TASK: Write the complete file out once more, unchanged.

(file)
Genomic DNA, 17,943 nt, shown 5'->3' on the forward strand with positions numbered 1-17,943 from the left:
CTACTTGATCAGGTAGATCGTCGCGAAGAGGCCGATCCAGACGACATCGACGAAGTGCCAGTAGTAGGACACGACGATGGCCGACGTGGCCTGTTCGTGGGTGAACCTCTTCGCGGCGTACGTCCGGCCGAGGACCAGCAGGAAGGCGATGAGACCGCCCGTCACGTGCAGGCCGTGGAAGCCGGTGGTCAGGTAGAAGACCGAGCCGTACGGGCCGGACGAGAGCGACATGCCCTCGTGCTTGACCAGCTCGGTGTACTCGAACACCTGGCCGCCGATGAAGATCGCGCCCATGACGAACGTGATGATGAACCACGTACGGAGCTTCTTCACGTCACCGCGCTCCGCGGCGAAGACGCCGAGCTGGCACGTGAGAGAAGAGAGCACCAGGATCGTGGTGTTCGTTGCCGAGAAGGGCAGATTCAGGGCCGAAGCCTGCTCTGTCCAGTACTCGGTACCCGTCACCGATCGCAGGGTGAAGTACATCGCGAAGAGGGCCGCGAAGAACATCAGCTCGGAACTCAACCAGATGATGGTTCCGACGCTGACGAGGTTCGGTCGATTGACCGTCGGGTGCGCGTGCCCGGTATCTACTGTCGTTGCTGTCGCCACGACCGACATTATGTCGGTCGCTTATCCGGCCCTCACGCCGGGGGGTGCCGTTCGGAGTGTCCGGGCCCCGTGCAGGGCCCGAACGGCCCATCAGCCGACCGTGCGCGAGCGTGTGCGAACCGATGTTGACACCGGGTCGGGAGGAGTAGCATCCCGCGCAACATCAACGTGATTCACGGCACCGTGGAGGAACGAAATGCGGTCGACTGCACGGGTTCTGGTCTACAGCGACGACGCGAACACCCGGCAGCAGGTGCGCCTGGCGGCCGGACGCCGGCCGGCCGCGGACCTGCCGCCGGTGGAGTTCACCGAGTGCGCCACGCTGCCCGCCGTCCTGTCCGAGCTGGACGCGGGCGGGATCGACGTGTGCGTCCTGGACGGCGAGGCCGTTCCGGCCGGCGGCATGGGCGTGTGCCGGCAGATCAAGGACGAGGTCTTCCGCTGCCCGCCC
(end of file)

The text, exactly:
Genomic DNA, 17,943 nt, shown 5'->3' on the forward strand with positions numbered 1-17,943 from the left:
CTACTTGATCAGGTAGATCGTCGCGAAGAGGCCGATCCAGACGACATCGACGAAGTGCCAGTAGTAGGACACGACGATGGCCGACGTGGCCTGTTCGTGGGTGAACCTCTTCGCGGCGTACGTCCGGCCGAGGACCAGCAGGAAGGCGATGAGACCGCCCGTCACGTGCAGGCCGTGGAAGCCGGTGGTCAGGTAGAAGACCGAGCCGTACGGGCCGGACGAGAGCGACATGCCCTCGTGCTTGACCAGCTCGGTGTACTCGAACACCTGGCCGCCGATGAAGATCGCGCCCATGACGAACGTGATGATGAACCACGTACGGAGCTTCTTCACGTCACCGCGCTCCGCGGCGAAGACGCCGAGCTGGCACGTGAGAGAAGAGAGCACCAGGATCGTGGTGTTCGTTGCCGAGAAGGGCAGATTCAGGGCCGAAGCCTGCTCTGTCCAGTACTCGGTACCCGTCACCGATCGCAGGGTGAAGTACATCGCGAAGAGGGCCGCGAAGAACATCAGCTCGGAACTCAACCAGATGATGGTTCCGACGCTGACGAGGTTCGGTCGATTGACCGTCGGGTGCGCGTGCCCGGTATCTACTGTCGTTGCTGTCGCCACGACCGACATTATGTCGGTCGCTTATCCGGCCCTCACGCCGGGGGGTGCCGTTCGGAGTGTCCGGGCCCCGTGCAGGGCCCGAACGGCCCATCAGCCGACCGTGCGCGAGCGTGTGCGAACCGATGTTGACACCGGGTCGGGAGGAGTAGCATCCCGCGCAACATCAACGTGATTCACGGCACCGTGGAGGAACGAAATGCGGTCGACTGCACGGGTTCTGGTCTACAGCGACGACGCGAACACCCGGCAGCAGGTGCGCCTGGCGGCCGGACGCCGGCCGGCCGCGGACCTGCCGCCGGTGGAGTTCACCGAGTGCGCCACGCTGCCCGCCGTCCTGTCCGAGCTGGACGCGGGCGGGATCGACGTGTGCGTCCTGGACGGCGAGGCCGTTCCGGCCGGCGGCATGGGCGTGTGCCGGCAGATCAAGGACGAGGTCTTCCGCTGCCCGCCC